|The Sunshine Sue Dress is from The Elder Statesman. Price: $1,245. (Los Angeles Times/MCT)|
LOS ANGELES ― When Greg Chait won the CFDA/Vogue Fashion Fund Award in New York City last month, the man behind the Elder Statesman line of ultra-luxury cashmere knits ― think $5,525 blankets, $1,890 belted cardigan sweaters and $380 ski caps ― was practically unknown outside the fashion industry. And he was only slightly better known within it.
“That’s because I don’t talk unless I have something to say,” Chait says, sitting behind the wooden table that doubles as a desk in his tiny West Hollywood office/atelier ― the exact location of which he’d rather not divulge. “I want the stuff to speak for itself.”
There are other reasons too. Among them are the label’s relatively small distribution ― it’s carried by only about 60 retail accounts worldwide ― and the fact that the 5-year-old brand is based in Los Angeles, far from New York City’s fashion fishbowl.
In many ways, the Elder Statesman is the kind of brand that could only come from L.A. That’s not just because this is the city that popularized women’s cashmere track suits for everyday wear and where dudes can be seen rocking knit caps in 90-degree weather. It’s also because it’s similar to high-end craftsy/cottagey niche labels such as Rodarte, George Esquivel and Gregory Parkinson that have come out of Los Angeles the last few years.
|Lavender and Natural Baja / Emerald and Black Baja is from The Elder Statesman. Price: $2,100. (Los Angeles Times/MCT)|
The biggest reason Chait and the Elder Statesman have flown well below the radar has to do with the collection itself ― a range of high-end, artisanal slouchwear that includes things like slubby, striped Baja hoodies crafted from hand-spun cashmere, plaid pashmina button-front workshirts, chunky knit Rasta caps, clingy long-sleeve T-shirts, simple sweater dresses and pullovers with intarsia palm tree designs.
All of it is made in the U.S. ― mostly by a network of 20 to 30 hand knitters clustered in the L.A. area ― from super-soft, hand-spun cashmere yarns that hail from far-flung places including Mongolia, India, Italy, Scotland and Peru. These are the kind of clothes that feel like a million bucks on the body, look like a modest 25 to 100 bucks from across the room but will easily set you back a month’s rent.
It’s such an understated approach to high-end covetables that calling it “stealth luxury” hardly does it justice. What Chait’s created is nothing short of “black ops luxe.”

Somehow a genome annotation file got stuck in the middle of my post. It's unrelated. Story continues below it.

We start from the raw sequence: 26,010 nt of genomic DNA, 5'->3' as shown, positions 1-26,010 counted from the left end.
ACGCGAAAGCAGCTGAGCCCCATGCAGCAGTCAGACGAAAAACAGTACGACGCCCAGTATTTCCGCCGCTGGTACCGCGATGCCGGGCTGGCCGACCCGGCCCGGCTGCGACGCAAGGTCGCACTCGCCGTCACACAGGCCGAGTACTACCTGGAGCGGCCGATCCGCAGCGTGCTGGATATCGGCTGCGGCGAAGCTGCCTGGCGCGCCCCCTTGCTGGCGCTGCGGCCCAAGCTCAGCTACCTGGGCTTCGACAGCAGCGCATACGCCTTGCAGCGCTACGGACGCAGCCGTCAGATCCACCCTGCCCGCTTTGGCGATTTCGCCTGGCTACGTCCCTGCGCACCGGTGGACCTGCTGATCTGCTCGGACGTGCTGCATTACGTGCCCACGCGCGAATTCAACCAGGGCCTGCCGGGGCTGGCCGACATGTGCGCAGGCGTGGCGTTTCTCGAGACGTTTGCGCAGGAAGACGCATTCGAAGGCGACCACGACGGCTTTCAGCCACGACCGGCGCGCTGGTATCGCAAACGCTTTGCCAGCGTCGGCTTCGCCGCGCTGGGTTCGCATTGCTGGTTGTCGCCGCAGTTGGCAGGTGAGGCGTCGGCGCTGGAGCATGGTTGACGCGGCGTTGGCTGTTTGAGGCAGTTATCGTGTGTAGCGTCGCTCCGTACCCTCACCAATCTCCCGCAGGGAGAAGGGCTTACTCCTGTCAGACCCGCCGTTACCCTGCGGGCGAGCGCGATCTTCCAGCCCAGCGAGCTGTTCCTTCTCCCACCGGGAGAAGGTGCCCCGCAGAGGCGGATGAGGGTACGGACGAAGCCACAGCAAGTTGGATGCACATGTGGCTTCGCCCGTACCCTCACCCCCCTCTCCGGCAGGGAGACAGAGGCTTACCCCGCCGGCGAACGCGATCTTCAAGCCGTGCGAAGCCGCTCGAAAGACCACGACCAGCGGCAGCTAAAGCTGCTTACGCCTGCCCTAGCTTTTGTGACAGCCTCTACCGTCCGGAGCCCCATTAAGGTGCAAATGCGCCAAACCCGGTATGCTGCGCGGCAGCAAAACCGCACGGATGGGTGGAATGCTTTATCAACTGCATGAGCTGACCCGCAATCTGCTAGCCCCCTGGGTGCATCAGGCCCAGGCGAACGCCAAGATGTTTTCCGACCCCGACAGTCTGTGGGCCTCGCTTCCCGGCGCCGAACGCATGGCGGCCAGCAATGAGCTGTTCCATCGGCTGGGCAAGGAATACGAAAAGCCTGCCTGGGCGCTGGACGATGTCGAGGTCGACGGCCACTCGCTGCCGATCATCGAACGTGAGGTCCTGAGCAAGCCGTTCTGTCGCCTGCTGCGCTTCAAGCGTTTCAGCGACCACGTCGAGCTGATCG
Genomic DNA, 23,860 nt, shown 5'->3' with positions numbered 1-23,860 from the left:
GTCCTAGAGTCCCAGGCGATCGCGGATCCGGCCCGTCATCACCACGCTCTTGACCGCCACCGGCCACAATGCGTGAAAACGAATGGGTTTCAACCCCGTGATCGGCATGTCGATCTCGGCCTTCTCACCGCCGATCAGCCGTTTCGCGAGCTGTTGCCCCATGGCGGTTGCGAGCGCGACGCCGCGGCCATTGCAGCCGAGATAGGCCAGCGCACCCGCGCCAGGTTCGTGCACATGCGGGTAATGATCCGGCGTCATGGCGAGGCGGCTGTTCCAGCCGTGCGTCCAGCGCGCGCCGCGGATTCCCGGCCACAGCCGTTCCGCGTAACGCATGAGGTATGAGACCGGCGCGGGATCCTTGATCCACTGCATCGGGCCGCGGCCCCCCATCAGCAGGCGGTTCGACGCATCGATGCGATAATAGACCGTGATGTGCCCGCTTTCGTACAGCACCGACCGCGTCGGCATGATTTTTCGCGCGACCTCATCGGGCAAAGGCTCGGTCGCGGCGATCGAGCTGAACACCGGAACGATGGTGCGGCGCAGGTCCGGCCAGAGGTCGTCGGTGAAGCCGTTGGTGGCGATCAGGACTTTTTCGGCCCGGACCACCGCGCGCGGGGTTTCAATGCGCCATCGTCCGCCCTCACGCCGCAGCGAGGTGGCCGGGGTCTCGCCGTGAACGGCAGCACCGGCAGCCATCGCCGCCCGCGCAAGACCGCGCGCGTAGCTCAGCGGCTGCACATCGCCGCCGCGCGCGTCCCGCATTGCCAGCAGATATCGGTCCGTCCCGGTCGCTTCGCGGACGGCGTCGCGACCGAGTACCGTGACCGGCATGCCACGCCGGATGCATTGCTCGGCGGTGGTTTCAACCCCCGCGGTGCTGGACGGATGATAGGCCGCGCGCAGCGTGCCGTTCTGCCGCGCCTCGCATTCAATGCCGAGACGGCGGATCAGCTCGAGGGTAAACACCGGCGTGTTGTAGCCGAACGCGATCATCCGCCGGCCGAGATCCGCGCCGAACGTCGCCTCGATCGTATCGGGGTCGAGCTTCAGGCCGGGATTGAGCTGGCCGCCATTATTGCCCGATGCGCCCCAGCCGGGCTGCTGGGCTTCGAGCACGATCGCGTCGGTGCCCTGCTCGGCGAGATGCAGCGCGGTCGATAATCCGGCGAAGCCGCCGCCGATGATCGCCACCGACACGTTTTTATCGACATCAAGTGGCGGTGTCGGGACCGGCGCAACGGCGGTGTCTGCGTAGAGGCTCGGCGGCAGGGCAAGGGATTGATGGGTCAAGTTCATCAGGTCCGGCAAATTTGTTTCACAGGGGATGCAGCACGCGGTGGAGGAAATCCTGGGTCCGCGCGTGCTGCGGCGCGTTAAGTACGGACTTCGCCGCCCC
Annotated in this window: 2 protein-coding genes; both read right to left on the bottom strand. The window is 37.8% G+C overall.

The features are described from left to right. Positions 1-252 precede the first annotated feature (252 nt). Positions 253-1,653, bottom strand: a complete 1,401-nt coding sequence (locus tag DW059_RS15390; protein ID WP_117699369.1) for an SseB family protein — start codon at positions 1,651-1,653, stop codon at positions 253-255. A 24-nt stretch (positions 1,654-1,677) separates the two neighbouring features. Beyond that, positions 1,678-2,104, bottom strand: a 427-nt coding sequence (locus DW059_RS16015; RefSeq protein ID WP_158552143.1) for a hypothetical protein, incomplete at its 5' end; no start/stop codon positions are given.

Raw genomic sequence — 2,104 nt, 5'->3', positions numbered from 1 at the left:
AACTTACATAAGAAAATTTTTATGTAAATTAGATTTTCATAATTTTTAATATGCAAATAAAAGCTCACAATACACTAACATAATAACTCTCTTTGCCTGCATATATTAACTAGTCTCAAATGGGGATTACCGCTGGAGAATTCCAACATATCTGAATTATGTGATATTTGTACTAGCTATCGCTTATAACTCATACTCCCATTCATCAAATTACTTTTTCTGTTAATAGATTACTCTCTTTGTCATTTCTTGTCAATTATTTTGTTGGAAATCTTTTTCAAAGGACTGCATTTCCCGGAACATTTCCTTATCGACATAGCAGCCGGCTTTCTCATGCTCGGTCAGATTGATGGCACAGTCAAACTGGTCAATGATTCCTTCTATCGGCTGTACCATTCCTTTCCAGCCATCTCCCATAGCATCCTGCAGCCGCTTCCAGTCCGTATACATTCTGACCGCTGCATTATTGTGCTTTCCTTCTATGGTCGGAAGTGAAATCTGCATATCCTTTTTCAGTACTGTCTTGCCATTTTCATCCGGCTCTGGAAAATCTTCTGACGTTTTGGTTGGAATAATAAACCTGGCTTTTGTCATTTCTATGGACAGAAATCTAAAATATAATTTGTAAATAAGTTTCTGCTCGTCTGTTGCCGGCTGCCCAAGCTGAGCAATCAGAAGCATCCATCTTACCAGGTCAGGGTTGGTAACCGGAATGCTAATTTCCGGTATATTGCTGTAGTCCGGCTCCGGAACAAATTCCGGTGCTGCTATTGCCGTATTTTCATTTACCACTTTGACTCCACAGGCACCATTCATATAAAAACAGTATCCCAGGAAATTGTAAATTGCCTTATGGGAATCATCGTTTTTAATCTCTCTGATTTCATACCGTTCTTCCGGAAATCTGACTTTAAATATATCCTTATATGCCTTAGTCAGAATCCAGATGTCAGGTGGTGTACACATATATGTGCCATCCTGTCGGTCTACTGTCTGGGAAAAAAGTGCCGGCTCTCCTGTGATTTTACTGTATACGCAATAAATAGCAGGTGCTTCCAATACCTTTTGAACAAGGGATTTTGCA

Steven Kolb, chief executive of the Council of Fashion Designers of America (and one of the Fashion Fund judges) says that’s part of the brand’s appeal.
“It’s a basic luxury item that, on first glance, could be anything,” he says. “But when you take a closer look, you touch it, put it on, you appreciate the level of quality that went into it. That (the pieces) look like basics from a distance but have that subtle richness and specialness is what I think makes it appealing.”
Now, thanks to winning the CFDA/Vogue Fashion Fund Award, Chait is firmly on the radar. The award program, now in its ninth year, was created by the Council of Fashion Designers of America and Vogue magazine to incubate emerging talent, and its top honor includes a $300,000 cash prize and a yearlong industry mentorship. In addition, two runners-up (this year they were New York-based shoe designer Tabitha Simmons and L.A. jewelry designer Jennifer Meyer Maguire) each receive $100,000 and a year of business mentoring.
Beyond affording the opportunity to take a brand to the next level, the award brings with it all kinds of media exposure (the pages of Vogue magazine for example) and additional retail opportunities, such as the new CFDA/Vogue Fashion Fund pop-up shops that are slated to open in five Nordstrom stores in February.
Even as his business has grown to include some 60 retail accounts across the globe, including luxury boutiques stockists such as Louis Boston, Hostem in London and Boon the Shop in Seoul, Chait says he’s worked hard to maintain stealth status and exclusivity. “I’ve been very careful about my distribution, I’m still just in Maxfield (in L.A) and L’Eclaireur in Paris, and I have just one online retailer ― Mr. Porter for men and Net-a-Porter for women.”
In November 2011, Chait added a smaller, more affordable capsule collection to the mix: an assortment of fingerless gloves, knit caps, scarves and zip-front hoodies that sells for between $150 and $695 (due, in part to substituting baby alpaca for the Mongolian cashmere and having the pieces hand-knit in Peru instead of the U.S.). That line, called Tyro by tes (“tyro” is a Latin word that means novice or beginner, and the “tes” is short for “the Elder Statesman”) sells exclusively through Barneys New York.
But don’t expect Chait to make any radical departures from his super-stealth, slow-growth, ultra-luxe approach.
“I’m going to continue on the trajectory I’d already planned,” he says. “This gives me a little more confidence, it creates a little more affirmation in the marketplace and it gives me the right opportunity to tell my story ... (but) I like the allure of a brand where you don’t really know (much about it). I like that quietness.”
By Adam Tschorn
(Los Angeles Times)
(MCT Information Services)